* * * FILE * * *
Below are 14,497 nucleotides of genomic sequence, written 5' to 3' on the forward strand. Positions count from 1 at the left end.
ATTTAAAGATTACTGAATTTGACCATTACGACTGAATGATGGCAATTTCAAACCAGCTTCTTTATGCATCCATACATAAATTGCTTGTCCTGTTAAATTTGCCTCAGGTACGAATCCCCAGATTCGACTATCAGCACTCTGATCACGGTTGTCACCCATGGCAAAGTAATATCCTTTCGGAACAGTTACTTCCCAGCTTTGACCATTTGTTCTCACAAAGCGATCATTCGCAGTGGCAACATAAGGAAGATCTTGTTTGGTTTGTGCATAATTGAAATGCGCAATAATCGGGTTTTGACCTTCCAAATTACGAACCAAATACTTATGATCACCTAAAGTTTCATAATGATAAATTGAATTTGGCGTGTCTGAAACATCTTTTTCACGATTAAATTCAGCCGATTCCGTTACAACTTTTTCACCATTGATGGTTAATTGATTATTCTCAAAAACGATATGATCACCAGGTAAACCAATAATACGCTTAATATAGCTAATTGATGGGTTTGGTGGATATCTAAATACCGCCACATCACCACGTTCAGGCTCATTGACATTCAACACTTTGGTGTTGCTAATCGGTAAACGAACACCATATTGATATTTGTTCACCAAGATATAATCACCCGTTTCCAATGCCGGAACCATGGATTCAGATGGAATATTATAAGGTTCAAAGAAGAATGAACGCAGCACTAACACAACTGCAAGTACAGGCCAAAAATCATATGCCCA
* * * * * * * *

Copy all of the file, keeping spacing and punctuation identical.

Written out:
Below are 14,497 nucleotides of genomic sequence, written 5' to 3' on the forward strand. Positions count from 1 at the left end.
ATTTAAAGATTACTGAATTTGACCATTACGACTGAATGATGGCAATTTCAAACCAGCTTCTTTATGCATCCATACATAAATTGCTTGTCCTGTTAAATTTGCCTCAGGTACGAATCCCCAGATTCGACTATCAGCACTCTGATCACGGTTGTCACCCATGGCAAAGTAATATCCTTTCGGAACAGTTACTTCCCAGCTTTGACCATTTGTTCTCACAAAGCGATCATTCGCAGTGGCAACATAAGGAAGATCTTGTTTGGTTTGTGCATAATTGAAATGCGCAATAATCGGGTTTTGACCTTCCAAATTACGAACCAAATACTTATGATCACCTAAAGTTTCATAATGATAAATTGAATTTGGCGTGTCTGAAACATCTTTTTCACGATTAAATTCAGCCGATTCCGTTACAACTTTTTCACCATTGATGGTTAATTGATTATTCTCAAAAACGATATGATCACCAGGTAAACCAATAATACGCTTAATATAGCTAATTGATGGGTTTGGTGGATATCTAAATACCGCCACATCACCACGTTCAGGCTCATTGACATTCAACACTTTGGTGTTGCTAATCGGTAAACGAACACCATATTGATATTTGTTCACCAAGATATAATCACCCGTTTCCAATGCCGGAACCATGGATTCAGATGGAATATTATAAGGTTCAAAGAAGAATGAACGCAGCACTAACACAACTGCAAGTACAGGCCAAAAATCATATGCCCA